News: Medical and Health
Malignant. Benign. If a picture tells a thousand words, these are the two jostling foremost in a patient’s mind when a radiologist scans their body for a better image of that suspicious lump or mass.But there is so much more a picture can tell us about cancer, particularly if we consider the possibilities of artificial intelligence.
Researchers from the University of Adelaide’s Australian Institute for Machine Learning (AIML) are developing a fully-automated medical image analysis program to detect breast tumours. The program uses a unique style to focus on the affected area.
The collaboration between AIML and LBT Innovations won the SA Science Excellence award for Research Collaboration for the development of that APAS technology.
We just had a piece on medical machine learning published in the Conversation.
AIML (formally ACVT) has been working with LBT Innovations, a South Australian medical device company, for more than 5 years on a new form of medical device to automate the reading of Agar plates.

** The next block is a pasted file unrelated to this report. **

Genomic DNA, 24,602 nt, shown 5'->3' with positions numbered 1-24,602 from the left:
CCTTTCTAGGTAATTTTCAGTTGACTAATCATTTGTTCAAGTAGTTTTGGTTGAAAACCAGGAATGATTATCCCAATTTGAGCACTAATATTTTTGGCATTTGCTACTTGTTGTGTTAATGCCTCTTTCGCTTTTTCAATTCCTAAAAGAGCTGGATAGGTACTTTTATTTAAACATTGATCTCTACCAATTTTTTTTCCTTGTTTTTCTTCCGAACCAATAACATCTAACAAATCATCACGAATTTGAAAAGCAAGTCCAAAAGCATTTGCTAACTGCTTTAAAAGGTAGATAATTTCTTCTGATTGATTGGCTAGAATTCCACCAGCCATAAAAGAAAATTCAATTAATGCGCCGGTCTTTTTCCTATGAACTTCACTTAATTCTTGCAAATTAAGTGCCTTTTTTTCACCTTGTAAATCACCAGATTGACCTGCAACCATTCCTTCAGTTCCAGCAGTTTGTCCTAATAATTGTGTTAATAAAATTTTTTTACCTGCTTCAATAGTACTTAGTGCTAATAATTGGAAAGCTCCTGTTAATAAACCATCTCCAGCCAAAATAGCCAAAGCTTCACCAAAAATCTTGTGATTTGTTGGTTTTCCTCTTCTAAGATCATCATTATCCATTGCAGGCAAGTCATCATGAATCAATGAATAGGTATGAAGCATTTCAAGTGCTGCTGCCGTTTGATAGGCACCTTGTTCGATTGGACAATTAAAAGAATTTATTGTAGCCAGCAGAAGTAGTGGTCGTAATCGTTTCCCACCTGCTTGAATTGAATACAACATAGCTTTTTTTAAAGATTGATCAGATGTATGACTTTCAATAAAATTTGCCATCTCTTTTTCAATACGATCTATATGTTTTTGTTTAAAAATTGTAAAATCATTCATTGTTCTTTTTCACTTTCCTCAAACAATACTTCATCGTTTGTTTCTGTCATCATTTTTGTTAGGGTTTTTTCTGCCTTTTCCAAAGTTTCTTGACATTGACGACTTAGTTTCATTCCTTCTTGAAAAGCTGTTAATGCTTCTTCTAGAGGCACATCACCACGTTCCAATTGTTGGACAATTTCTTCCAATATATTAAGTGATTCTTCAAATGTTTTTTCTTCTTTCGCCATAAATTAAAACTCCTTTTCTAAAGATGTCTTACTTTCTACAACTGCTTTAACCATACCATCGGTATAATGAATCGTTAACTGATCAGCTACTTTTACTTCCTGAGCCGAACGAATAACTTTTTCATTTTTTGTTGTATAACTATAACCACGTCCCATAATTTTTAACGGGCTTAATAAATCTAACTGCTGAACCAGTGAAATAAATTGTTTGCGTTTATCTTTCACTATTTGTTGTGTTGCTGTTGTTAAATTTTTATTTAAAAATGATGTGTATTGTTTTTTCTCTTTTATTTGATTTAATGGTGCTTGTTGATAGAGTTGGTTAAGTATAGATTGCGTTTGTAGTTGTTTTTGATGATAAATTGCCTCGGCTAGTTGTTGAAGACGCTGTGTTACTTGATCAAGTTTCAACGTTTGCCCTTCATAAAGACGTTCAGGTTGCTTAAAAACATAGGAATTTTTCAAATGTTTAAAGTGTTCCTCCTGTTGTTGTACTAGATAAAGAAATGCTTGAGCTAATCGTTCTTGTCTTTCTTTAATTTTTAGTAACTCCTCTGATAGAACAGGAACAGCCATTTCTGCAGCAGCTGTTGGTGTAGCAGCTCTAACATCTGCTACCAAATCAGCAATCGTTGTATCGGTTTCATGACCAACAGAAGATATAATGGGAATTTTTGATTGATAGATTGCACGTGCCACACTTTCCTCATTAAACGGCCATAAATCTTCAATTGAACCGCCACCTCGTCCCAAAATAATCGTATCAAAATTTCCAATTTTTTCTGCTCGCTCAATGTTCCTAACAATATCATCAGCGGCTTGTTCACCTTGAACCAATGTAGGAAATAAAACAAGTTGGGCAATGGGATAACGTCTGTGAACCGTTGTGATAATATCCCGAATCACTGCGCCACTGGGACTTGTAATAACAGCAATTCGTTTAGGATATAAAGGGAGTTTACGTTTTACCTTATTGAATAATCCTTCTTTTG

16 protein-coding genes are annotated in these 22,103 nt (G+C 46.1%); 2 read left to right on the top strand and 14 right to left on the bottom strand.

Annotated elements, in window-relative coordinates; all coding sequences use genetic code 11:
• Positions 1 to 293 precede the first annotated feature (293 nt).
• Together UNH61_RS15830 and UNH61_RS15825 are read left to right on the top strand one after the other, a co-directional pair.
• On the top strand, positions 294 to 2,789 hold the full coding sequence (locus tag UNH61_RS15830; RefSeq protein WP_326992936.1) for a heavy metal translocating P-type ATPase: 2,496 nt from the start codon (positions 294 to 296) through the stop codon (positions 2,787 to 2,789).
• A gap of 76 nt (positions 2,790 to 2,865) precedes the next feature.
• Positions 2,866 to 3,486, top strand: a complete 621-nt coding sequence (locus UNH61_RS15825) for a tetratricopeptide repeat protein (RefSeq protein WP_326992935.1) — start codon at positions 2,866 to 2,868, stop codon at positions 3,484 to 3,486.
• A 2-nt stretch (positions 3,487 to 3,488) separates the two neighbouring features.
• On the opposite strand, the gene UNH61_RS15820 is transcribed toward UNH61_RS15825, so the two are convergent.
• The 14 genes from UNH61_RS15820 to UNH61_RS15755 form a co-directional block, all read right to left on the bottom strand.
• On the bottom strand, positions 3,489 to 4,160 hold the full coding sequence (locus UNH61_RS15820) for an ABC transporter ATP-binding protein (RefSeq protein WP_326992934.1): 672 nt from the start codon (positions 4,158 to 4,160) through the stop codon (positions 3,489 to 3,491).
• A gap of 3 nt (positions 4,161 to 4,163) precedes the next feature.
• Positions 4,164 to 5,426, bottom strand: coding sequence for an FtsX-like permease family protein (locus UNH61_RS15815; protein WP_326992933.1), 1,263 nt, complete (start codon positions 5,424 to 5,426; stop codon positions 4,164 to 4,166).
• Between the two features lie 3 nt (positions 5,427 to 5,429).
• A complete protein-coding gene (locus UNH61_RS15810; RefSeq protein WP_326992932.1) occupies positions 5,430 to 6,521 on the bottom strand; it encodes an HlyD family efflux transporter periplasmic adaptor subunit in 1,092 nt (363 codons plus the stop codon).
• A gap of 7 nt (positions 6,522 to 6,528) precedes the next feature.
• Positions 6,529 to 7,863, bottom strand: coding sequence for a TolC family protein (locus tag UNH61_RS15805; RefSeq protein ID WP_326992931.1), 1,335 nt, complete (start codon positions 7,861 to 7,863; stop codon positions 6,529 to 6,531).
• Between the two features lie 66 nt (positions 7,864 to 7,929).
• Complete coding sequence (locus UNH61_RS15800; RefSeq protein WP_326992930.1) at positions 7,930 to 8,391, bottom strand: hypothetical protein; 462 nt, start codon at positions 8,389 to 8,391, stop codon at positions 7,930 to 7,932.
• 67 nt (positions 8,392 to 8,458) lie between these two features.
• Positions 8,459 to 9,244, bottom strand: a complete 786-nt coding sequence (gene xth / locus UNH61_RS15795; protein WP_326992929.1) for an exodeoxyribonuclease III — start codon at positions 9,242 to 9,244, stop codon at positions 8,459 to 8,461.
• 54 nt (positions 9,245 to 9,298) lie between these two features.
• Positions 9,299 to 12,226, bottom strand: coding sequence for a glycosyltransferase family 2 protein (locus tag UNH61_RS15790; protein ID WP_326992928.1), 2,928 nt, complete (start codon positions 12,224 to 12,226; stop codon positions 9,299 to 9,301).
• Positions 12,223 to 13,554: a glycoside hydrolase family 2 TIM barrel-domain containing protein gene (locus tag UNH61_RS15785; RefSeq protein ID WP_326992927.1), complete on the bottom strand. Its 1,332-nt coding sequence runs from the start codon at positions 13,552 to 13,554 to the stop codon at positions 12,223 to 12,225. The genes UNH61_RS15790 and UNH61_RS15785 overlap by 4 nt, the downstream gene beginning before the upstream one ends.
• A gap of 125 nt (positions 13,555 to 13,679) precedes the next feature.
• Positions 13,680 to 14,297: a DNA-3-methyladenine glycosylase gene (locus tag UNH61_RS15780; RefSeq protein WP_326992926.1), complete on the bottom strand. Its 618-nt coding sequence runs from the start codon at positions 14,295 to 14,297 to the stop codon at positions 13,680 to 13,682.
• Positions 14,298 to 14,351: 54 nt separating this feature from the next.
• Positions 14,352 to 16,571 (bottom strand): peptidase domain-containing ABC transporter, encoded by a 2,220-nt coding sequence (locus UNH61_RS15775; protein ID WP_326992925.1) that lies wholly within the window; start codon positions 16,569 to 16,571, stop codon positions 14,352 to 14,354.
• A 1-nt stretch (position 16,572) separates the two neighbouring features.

A ten-week pivotal clinical trial at TriCore Reference Laboratories in New Mexico during July and August 2015 tested APAS against a panel of microbiologists. C
In another indication that the Machine Learning behind most Computer Vision Problems has more general applicability, we have just had a paper accepted which shows that the approach we developed for pedestrian detection achieves the world’s best performance in predicting protein-protein interactions.
LBT Innovations (ASX:LBT) has published the details of its extensive study into the accuracy of its Automated Plate Assessment System (APAS).
Lusia Guthrie was interviewed by Amanda Vanstone about our collaboration on the ABC’s Counterpoint program.